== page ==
When 13-year-old Aisha arrived at a clinic in Syria with her mother and her infant child in 2014, she would not allow the doctor to inspect her. Dr. Shelly Chvotzkin, a humanitarian doctor who has worked around the world, told Women’s eNews that Aisha refused treatment and would barely speak. Chvotzkin eventually found out that Aisha’s mother had arranged a marriage for Aisha when she was 11 to a 40-year-old Syrian man who promised the family safe transport to Jordan during the refugee crisis. Aisha became pregnant and had her baby at 12 after two miscarriages and an emergency Cesarean-section that left with her scars across her body.
“I died in Syria,” Aisha eventually told Chvotzkin.
Forced marriage of girls has become startlingly commonplace in the Syrian refugee population, according to the report, which cited a Save the Children finding that one in every four marriages among the refugees in Jordan now involves a girl under the age of 18. Girls are often denied education, job opportunities, and family ties, in addition to having children at early ages. Aisha’s mother, Rabia, told Chvotzkin she felt she had ruined her daughter’s life, and begged for birth control pills to prevent her daughter from getting pregnant again. Chvotzkin gave the pills to Aisha’s mother to help prevent the girl from getting pregnant again, a decision she still questions, and said it was clear the girl was suffering trauma and depression as a result of her experiences as a refugee and wife.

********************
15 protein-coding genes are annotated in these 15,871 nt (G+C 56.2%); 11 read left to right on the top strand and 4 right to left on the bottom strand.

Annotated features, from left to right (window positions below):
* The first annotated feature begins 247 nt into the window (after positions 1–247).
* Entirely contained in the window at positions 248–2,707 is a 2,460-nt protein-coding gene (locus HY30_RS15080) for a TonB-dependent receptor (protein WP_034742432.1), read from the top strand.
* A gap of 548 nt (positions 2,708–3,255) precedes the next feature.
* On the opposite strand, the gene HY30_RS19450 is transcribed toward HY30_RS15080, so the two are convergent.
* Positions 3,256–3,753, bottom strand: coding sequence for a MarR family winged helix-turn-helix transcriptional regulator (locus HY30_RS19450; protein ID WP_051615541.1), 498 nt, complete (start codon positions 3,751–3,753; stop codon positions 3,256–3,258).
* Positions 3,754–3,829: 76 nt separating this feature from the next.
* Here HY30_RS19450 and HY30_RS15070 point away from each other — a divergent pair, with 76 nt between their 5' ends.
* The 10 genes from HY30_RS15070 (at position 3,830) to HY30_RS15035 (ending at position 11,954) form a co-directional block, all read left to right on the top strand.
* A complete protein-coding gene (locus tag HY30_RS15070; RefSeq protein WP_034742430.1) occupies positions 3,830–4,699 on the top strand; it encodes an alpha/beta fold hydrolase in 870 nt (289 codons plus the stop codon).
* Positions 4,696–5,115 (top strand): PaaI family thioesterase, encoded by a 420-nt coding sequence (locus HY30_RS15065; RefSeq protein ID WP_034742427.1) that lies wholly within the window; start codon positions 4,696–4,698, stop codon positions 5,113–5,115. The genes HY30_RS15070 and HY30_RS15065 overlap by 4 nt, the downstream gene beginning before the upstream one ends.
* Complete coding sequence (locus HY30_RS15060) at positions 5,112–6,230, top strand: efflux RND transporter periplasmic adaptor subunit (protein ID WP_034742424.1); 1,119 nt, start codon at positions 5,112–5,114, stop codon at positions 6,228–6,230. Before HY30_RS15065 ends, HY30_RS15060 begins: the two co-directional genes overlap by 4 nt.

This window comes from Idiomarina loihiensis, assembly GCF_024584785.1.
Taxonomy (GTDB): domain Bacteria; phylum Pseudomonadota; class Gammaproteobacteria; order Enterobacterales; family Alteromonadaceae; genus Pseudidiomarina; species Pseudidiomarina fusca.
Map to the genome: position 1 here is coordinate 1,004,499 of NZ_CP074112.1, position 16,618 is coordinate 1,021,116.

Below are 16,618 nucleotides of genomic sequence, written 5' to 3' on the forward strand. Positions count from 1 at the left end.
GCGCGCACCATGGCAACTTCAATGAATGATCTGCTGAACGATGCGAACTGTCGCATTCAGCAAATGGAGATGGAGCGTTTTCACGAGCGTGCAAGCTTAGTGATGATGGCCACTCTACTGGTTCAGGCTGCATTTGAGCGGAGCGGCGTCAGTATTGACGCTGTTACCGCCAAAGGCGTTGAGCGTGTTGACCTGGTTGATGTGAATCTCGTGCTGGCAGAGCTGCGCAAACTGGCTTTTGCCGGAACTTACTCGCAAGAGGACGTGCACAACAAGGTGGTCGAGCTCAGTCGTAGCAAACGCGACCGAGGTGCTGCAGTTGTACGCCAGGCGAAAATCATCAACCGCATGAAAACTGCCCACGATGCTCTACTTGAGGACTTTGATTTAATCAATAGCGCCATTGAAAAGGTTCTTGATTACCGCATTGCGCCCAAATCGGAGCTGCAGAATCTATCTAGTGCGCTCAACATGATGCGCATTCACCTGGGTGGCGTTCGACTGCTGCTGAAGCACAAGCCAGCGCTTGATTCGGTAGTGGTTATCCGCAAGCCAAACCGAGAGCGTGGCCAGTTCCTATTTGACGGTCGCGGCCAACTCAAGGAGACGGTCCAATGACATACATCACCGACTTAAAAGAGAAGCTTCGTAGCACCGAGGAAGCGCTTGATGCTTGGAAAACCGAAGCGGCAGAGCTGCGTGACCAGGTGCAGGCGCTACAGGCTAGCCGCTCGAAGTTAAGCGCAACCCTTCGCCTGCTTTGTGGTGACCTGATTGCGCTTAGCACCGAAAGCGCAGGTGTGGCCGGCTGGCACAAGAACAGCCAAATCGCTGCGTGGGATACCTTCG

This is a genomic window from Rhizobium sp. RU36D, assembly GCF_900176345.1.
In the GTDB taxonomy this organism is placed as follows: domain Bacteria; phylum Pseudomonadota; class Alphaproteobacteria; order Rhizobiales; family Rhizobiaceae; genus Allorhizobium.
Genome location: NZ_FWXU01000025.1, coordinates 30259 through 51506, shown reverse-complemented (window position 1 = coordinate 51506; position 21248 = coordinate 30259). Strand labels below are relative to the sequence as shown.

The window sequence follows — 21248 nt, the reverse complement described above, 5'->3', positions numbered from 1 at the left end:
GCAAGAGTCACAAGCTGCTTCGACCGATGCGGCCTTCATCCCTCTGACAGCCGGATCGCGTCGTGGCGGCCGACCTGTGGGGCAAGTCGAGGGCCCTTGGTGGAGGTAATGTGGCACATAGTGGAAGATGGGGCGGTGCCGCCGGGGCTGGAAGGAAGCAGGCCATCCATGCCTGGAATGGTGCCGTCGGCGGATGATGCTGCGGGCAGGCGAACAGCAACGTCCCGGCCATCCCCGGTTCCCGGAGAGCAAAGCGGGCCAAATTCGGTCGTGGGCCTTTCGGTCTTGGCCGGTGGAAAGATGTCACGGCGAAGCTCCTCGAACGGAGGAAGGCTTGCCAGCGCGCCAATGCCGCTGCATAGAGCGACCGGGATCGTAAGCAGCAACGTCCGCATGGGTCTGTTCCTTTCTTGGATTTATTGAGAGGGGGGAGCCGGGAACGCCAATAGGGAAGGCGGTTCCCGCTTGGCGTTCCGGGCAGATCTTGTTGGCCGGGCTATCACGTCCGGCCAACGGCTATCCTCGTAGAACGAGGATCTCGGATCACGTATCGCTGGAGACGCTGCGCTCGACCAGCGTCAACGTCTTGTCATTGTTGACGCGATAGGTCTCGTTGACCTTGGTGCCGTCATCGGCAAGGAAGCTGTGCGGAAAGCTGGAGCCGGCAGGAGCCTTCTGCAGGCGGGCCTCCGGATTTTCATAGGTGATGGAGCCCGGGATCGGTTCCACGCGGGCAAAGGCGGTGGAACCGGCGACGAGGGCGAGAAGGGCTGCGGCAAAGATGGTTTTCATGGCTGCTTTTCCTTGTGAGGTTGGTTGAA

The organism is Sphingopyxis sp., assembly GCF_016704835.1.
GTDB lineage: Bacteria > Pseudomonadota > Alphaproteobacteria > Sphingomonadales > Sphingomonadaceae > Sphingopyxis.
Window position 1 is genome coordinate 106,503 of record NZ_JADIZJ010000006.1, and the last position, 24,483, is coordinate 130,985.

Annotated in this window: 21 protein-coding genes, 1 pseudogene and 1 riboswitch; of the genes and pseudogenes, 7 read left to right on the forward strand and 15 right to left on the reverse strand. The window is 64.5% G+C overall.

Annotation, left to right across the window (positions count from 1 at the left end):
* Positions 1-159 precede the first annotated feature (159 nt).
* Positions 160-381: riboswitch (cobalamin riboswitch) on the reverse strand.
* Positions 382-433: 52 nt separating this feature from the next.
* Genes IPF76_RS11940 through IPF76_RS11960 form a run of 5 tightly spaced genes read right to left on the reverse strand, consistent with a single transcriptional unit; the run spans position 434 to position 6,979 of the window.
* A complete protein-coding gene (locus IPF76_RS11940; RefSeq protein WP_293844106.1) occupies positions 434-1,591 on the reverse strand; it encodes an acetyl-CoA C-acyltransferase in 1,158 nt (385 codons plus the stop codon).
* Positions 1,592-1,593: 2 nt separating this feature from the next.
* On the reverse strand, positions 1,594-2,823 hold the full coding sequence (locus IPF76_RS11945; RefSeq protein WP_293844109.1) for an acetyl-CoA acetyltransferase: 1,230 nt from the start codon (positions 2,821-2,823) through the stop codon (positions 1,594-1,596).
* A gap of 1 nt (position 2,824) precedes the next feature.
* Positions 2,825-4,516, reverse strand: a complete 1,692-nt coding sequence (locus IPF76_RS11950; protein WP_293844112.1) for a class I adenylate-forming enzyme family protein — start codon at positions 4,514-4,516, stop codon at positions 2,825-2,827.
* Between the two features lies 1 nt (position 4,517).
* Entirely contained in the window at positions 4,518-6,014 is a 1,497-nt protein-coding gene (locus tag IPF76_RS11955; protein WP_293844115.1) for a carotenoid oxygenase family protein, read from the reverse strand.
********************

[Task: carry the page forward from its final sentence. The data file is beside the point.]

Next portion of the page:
Read the full story at Women’s eNews.